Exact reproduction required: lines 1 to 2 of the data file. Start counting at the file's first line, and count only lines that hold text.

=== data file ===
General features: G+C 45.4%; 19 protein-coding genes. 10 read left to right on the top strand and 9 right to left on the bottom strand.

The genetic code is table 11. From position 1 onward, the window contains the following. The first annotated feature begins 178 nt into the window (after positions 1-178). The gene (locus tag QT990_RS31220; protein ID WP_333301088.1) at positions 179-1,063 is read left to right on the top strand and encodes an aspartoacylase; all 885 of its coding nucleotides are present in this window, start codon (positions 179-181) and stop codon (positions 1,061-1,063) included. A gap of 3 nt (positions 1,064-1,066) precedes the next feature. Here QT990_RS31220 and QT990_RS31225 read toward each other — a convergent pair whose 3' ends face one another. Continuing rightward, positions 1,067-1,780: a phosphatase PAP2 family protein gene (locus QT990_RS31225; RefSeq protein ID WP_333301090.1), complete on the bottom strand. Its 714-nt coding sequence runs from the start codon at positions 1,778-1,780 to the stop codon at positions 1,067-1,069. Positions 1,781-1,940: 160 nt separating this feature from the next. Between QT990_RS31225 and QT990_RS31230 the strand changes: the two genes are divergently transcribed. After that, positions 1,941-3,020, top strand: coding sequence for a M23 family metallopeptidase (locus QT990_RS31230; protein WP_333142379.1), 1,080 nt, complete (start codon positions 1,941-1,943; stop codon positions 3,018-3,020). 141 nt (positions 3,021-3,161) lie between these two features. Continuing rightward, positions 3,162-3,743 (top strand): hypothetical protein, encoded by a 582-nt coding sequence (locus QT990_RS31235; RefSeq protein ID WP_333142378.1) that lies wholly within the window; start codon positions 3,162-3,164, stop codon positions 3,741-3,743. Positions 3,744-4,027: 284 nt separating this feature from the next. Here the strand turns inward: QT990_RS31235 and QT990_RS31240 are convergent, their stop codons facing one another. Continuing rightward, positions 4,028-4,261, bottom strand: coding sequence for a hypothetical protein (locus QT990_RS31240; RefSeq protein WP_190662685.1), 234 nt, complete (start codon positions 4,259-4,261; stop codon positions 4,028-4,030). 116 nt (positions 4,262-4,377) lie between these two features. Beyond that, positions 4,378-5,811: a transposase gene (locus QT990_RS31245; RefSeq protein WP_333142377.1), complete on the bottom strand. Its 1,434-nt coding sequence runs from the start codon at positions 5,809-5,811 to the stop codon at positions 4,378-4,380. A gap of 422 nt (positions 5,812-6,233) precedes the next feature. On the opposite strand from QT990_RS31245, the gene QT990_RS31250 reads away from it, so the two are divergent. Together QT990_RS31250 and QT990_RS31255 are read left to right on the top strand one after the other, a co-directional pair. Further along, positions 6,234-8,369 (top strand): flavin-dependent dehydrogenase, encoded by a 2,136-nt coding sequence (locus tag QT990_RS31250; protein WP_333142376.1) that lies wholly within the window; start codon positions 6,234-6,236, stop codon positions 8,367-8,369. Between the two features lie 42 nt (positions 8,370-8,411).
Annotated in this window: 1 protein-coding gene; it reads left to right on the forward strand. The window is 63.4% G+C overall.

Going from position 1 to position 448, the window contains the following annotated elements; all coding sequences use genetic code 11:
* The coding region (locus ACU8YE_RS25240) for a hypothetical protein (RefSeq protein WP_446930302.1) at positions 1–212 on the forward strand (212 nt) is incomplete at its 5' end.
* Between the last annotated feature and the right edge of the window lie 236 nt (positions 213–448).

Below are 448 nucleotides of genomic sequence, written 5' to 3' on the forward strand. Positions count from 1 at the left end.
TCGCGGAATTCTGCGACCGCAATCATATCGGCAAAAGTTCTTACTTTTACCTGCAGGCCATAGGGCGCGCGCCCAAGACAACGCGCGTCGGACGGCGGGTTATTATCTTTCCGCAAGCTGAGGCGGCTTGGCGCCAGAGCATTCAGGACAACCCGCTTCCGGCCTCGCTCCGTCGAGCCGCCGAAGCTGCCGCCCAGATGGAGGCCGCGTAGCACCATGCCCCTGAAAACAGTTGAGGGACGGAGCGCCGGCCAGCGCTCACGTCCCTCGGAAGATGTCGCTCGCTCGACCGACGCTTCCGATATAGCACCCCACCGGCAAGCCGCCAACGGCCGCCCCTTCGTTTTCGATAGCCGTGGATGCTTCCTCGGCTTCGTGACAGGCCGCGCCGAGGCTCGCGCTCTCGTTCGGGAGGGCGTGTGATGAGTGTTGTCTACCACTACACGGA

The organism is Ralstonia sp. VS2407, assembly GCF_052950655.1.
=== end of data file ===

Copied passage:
General features: G+C 45.4%; 19 protein-coding genes. 10 read left to right on the top strand and 9 right to left on the bottom strand.

The genetic code is table 11. From position 1 onward, the window contains the following. The first annotated feature begins 178 nt into the window (after positions 1-178). The gene (locus tag QT990_RS31220; protein ID WP_333301088.1) at positions 179-1,063 is read left to right on the top strand and encodes an aspartoacylase; all 885 of its coding nucleotides are present in this window, start codon (positions 179-181) and stop codon (positions 1,061-1,063) included. A gap of 3 nt (positions 1,064-1,066) precedes the next feature. Here QT990_RS31220 and QT990_RS31225 read toward each other — a convergent pair whose 3' ends face one another. Continuing rightward, positions 1,067-1,780: a phosphatase PAP2 family protein gene (locus QT990_RS31225; RefSeq protein ID WP_333301090.1), complete on the bottom strand. Its 714-nt coding sequence runs from the start codon at positions 1,778-1,780 to the stop codon at positions 1,067-1,069. Positions 1,781-1,940: 160 nt separating this feature from the next. Between QT990_RS31225 and QT990_RS31230 the strand changes: the two genes are divergently transcribed. After that, positions 1,941-3,020, top strand: coding sequence for a M23 family metallopeptidase (locus QT990_RS31230; protein WP_333142379.1), 1,080 nt, complete (start codon positions 1,941-1,943; stop codon positions 3,018-3,020). 141 nt (positions 3,021-3,161) lie between these two features. Continuing rightward, positions 3,162-3,743 (top strand): hypothetical protein, encoded by a 582-nt coding sequence (locus QT990_RS31235; RefSeq protein ID WP_333142378.1) that lies wholly within the window; start codon positions 3,162-3,164, stop codon positions 3,741-3,743. Positions 3,744-4,027: 284 nt separating this feature from the next. Here the strand turns inward: QT990_RS31235 and QT990_RS31240 are convergent, their stop codons facing one another. Continuing rightward, positions 4,028-4,261, bottom strand: coding sequence for a hypothetical protein (locus QT990_RS31240; RefSeq protein WP_190662685.1), 234 nt, complete (start codon positions 4,259-4,261; stop codon positions 4,028-4,030). 116 nt (positions 4,262-4,377) lie between these two features. Beyond that, positions 4,378-5,811: a transposase gene (locus QT990_RS31245; RefSeq protein WP_333142377.1), complete on the bottom strand. Its 1,434-nt coding sequence runs from the start codon at positions 5,809-5,811 to the stop codon at positions 4,378-4,380. A gap of 422 nt (positions 5,812-6,233) precedes the next feature. On the opposite strand from QT990_RS31245, the gene QT990_RS31250 reads away from it, so the two are divergent. Together QT990_RS31250 and QT990_RS31255 are read left to right on the top strand one after the other, a co-directional pair. Further along, positions 6,234-8,369 (top strand): flavin-dependent dehydrogenase, encoded by a 2,136-nt coding sequence (locus tag QT990_RS31250; protein WP_333142376.1) that lies wholly within the window; start codon positions 6,234-6,236, stop codon positions 8,367-8,369. Between the two features lie 42 nt (positions 8,370-8,411).